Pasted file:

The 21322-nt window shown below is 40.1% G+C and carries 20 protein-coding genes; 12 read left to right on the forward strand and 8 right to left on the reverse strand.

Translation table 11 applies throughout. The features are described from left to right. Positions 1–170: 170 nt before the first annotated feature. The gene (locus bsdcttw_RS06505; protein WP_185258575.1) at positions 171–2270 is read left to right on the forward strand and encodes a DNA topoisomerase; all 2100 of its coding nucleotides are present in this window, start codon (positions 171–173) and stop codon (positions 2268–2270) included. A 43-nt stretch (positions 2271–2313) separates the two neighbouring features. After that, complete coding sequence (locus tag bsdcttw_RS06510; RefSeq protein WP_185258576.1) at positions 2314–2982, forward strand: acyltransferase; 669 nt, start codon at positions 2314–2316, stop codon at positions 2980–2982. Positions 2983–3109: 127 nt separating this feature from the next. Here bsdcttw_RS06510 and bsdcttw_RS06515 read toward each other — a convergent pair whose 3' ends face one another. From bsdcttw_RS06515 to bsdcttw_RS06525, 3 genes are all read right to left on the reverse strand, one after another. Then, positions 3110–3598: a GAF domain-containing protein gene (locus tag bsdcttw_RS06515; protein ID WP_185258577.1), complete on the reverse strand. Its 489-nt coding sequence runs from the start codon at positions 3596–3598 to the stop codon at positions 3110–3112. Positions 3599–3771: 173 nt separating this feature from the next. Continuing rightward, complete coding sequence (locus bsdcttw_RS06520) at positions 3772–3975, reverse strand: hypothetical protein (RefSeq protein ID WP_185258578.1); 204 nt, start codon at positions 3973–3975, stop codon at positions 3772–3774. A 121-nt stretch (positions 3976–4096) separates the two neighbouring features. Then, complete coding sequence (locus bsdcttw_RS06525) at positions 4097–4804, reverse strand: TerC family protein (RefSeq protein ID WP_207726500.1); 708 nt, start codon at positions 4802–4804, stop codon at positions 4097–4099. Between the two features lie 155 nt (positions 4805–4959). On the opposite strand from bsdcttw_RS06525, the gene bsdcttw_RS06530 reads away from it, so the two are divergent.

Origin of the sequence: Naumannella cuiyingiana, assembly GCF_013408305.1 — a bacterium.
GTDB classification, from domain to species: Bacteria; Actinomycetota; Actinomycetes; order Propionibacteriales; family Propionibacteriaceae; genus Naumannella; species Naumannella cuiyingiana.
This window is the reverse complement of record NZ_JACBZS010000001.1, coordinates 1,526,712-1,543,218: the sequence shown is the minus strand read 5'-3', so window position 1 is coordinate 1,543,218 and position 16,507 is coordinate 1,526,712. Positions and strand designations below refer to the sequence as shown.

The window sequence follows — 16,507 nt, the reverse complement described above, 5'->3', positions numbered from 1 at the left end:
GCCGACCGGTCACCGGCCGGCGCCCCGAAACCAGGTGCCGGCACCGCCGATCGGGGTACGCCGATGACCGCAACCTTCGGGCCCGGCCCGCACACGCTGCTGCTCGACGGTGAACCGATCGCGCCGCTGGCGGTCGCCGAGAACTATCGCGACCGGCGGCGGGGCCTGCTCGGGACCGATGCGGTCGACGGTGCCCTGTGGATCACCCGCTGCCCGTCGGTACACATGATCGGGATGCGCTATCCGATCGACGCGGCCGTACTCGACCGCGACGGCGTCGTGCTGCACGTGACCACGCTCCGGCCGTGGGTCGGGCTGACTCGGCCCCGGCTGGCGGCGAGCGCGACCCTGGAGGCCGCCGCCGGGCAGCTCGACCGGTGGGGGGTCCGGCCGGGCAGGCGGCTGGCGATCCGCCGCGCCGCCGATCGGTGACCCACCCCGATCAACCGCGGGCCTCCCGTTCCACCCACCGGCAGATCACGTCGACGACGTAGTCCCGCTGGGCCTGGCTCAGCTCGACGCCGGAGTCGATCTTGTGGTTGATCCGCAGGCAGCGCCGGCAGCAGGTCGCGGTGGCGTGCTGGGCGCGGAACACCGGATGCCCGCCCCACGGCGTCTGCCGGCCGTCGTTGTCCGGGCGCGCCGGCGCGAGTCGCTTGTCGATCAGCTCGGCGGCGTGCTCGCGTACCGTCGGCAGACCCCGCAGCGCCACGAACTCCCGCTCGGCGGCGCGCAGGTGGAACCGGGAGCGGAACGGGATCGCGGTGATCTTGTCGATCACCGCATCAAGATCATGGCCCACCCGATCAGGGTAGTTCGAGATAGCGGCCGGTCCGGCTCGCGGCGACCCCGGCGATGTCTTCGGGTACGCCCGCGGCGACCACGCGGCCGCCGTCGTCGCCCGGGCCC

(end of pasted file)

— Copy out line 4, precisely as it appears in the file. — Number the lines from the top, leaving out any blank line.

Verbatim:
GTDB classification, from domain to species: Bacteria; Actinomycetota; Actinomycetes; order Propionibacteriales; family Propionibacteriaceae; genus Naumannella; species Naumannella cuiyingiana.